Know your heart-health numbers

By knowing your heart-health numbers, you can set and reach your goals to prevent cardiovascular disease and manage and control your risk factors

You can learn a lot about your heart with a few simple numbers.

Your total cholesterol, including LDL "bad" and HDL "good" cholesterol, triglycerides, blood pressure, fasting glucose, hemoglobin A1C and body mass index (BMI) can indicate how strong your heart is.

Ideal numbers for most adults

Less than


Blood pressure

Less than

25 KG/M2

Body mass index (BMI)

Less than

150 MG/DL


Less than

100 mg/dL

Fasting glucose

Less than


Hemoglobin A1C

Less than

200 mg/dL

Total cholesterol

Men: At least

40 mg/dL*

HDL (good cholesterol)

Women: At least

50 mg/dL*

HDL (good cholesterol)

* HDL (good cholesterol)

Less than 100 mg/dL if at high risk of heart disease or less than 70 mg/dL if at very high risk of heart disease


Blood pressure

Blood pressure is the force of blood against the artery walls.

High blood pressure means the force is too strong and that the heart is working extra hard to move blood.

Over time, high blood pressure can damage the heart, blood vessels, eyes and other organs. Controlling your blood pressure can help prevent this damage.

The top number is the pressure when the heart beats (systolic). The bottom number is the pressure when the heart is between beats (diastolic).

How to manage your blood pressure

Total cholesterol

This number is the total amount of cholesterol in your blood. The higher the number, the more likely it is that high cholesterol is negatively affecting your heart health.

How to manage your cholesterol


LDL is known as the "bad" cholesterol, because it can stick to blood vessel walls, reducing or blocking blood flow.


Triglycerides are a type of fat in the blood. When needed, your body uses triglycerides for energy.

Fasting glucose

If your fasting glucose is above 100, you may be at risk for diabetes, which raises your risk for other cardiac risks, such as high blood pressure and blockage in arteries of the heart and body.

Hemoglobin A1C

Hemoglobin A1C means your blood sugar is high.

Sugars circulate in the blood and combine with hemoglobin, the oxygen-carrying substance in red blood cells.

The glycated hemoglobin test, HbA1c, is a blood test used to determine the average level of blood sugar over a six- to 12-week period.

For adults without diabetes, the average HbA1c test result is usually between 4% and 6%.

Body mass index (BMI)

Body mass index (BMI) measures your weight in relation to your height. The higher your BMI is above 25 or below 18, the greater chance you may have of developing health problems.

BMI is a fairly reliable indicator of body fatness for most people. BMI is an easy-to-perform method of screening for weight categories that may lead to health problems, including heart disease.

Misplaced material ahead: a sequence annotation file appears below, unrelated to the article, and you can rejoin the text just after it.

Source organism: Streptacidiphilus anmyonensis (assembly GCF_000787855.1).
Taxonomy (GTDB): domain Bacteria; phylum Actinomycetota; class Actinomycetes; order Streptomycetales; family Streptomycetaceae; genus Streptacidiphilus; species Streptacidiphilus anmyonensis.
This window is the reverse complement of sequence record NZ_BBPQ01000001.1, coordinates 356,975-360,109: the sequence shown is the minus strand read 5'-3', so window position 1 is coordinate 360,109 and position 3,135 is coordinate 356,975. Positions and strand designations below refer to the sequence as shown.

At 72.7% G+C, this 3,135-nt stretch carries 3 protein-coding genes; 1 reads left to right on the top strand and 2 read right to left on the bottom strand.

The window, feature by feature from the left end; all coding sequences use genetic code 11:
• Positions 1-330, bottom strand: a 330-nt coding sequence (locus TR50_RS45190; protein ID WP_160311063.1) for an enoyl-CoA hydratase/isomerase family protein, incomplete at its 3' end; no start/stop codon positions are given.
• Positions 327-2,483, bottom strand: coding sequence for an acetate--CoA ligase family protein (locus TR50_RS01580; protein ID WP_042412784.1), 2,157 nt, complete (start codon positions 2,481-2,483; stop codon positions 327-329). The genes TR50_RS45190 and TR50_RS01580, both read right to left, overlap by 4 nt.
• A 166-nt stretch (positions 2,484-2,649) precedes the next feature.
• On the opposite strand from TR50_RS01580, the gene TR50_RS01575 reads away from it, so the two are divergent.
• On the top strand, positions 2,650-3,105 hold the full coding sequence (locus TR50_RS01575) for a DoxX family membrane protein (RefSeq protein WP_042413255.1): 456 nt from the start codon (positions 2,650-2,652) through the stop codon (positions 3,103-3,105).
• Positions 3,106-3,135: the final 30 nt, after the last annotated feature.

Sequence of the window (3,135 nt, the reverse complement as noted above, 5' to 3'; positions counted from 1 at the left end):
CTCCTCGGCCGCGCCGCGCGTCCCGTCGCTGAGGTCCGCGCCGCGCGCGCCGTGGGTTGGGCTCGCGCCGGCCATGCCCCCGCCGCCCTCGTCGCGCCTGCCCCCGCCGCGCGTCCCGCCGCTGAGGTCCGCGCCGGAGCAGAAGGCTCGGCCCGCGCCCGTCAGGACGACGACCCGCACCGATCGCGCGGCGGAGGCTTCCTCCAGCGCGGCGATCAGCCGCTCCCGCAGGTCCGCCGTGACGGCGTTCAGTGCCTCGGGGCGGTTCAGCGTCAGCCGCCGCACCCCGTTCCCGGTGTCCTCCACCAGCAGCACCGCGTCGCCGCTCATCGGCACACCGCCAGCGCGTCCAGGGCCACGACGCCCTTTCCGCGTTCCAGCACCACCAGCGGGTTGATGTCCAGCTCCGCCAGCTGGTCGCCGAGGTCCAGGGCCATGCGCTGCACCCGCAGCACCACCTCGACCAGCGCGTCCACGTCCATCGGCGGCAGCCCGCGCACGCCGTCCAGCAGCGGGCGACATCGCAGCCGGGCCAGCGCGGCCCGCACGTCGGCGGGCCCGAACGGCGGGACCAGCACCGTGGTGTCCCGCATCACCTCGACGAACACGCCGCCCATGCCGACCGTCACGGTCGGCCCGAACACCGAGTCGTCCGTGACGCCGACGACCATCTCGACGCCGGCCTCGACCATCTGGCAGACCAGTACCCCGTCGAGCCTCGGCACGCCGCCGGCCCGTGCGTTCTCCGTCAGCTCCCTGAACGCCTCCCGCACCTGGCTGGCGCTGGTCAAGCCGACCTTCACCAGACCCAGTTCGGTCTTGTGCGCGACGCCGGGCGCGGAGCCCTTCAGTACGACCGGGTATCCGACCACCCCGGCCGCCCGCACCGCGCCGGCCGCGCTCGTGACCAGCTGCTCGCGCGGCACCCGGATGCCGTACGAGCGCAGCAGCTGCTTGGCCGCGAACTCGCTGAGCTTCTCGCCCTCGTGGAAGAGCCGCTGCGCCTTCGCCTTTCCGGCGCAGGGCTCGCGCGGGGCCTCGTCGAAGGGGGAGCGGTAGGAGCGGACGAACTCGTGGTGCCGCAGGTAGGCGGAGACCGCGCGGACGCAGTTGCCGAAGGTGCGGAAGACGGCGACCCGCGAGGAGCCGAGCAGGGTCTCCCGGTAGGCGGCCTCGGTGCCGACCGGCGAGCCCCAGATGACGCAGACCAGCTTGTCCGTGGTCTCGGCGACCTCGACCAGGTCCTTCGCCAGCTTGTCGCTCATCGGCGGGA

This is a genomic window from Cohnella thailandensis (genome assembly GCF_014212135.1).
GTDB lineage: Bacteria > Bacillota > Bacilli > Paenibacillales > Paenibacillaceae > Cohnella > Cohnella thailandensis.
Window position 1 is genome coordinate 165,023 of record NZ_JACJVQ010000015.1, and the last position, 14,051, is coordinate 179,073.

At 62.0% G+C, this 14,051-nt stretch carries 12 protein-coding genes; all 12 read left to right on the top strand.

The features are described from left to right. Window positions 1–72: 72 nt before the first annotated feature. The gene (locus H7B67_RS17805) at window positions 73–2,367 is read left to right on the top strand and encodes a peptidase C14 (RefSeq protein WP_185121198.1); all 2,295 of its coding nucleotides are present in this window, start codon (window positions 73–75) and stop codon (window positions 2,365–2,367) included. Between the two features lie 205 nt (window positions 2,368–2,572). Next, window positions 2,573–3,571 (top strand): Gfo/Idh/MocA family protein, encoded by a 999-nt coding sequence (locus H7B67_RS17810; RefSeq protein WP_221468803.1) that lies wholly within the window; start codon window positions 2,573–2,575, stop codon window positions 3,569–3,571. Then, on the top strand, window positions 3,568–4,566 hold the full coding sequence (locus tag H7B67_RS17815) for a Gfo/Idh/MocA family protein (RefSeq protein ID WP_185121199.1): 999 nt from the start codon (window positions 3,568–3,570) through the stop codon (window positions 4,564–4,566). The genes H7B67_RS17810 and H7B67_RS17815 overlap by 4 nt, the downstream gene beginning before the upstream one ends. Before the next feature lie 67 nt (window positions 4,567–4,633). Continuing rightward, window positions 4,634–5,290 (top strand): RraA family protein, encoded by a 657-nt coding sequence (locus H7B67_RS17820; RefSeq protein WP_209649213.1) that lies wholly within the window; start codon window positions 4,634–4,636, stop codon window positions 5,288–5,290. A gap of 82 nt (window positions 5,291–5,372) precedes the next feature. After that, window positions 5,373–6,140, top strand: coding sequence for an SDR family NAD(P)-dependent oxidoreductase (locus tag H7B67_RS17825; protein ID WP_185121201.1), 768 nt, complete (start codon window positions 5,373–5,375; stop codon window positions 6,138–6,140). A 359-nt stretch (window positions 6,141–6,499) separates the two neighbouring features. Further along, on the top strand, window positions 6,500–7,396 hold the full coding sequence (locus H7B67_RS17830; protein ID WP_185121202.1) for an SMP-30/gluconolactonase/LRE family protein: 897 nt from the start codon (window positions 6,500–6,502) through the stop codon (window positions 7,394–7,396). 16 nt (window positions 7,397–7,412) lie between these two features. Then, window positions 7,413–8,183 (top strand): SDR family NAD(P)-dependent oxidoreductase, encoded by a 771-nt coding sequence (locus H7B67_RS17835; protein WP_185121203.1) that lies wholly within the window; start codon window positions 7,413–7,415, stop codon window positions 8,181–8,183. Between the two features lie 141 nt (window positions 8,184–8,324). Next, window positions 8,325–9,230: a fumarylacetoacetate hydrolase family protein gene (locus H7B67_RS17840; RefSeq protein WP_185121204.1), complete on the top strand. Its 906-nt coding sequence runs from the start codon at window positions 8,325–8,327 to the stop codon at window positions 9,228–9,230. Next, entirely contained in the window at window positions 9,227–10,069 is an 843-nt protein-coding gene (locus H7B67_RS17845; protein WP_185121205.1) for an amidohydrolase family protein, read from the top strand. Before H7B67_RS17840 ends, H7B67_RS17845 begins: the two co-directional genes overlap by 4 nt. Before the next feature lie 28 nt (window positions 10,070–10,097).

BMI is calculated by dividing your weight in pounds by your height in inches, then multiplying the result by 703.

  • A BMI between 18.5 and 24.9 is considered normal by the Centers for Disease Control and Prevention
  • A BMI between 25 and 29.5 is considered overweight
  • A BMI of 30 or above is considered obese

Excess weight puts additional stress on your heart and other organs and increases your risk of high blood pressure, diabetes and heart disease.

Eating a healthy diet and controlling your weight can seriously reduce those risks and help protect your heart.

Metabolic syndrome

People with metabolic syndrome are at increased risk of coronary heart disease and other disease related to plaque buildup in artery walls, including stroke peripheral vascular disease.

Insulin resistance is an important cause of metabolic syndrome. This is why the metabolic syndrome is also called the insulin resistance syndrome.

Metabolic syndrome is characterized by a group of three risk factors. A diagnosis of "metabolic syndrome" is made if at least three of the following conditions are present:

  • Abdominal obesity (excessive fat tissue in and around the abdomen with waist circumference above 40 inches for men and above 35 inches for women)
  • Triglycerides above 150 mg/dL
  • Reduced HDL ("good" cholesterol): less than 40 mg/dL for men, less than 50 mg/dL for women
  • Elevated blood pressure above 130/85
  • Fasting glucose level above 100mg/dL

The metabolic syndrome has become more common in the United States and affects over 50 million Americans.

Managing metabolic syndrome

The primary goal of management of the metabolic syndrome is to reduce the risk of cardiovascular disease and diabetes. This includes stopping smoking, reducing LDL ("bad") cholesterol, reducing blood pressure, and reducing glucose levels to the recommended levels.

In addition, it is vital to reduce weight to a goal BMI of less than 25 kg/m2. Ways to achieve this goal include increased physical activity, with a goal of at least 30 minutes of moderate-intensity activity on most days of the week. In addition, healthy eating habits that include reduced intake of saturated fat, trans fat and cholesterol are recommended.

Family history

Being active and healthy might not be enough. Genetics plays a huge role in heart health.

Individuals can become more prone to develop heart disease based on their family history.

If an individual's brother, father, or grandfather has suffered from heart disease before the age of 55, he is twice as likely to develop heart disease.

If an individual's sister, mother, or grandmother suffered from heart disease before the age of 65, she is also twice as likely to develop heart disease.

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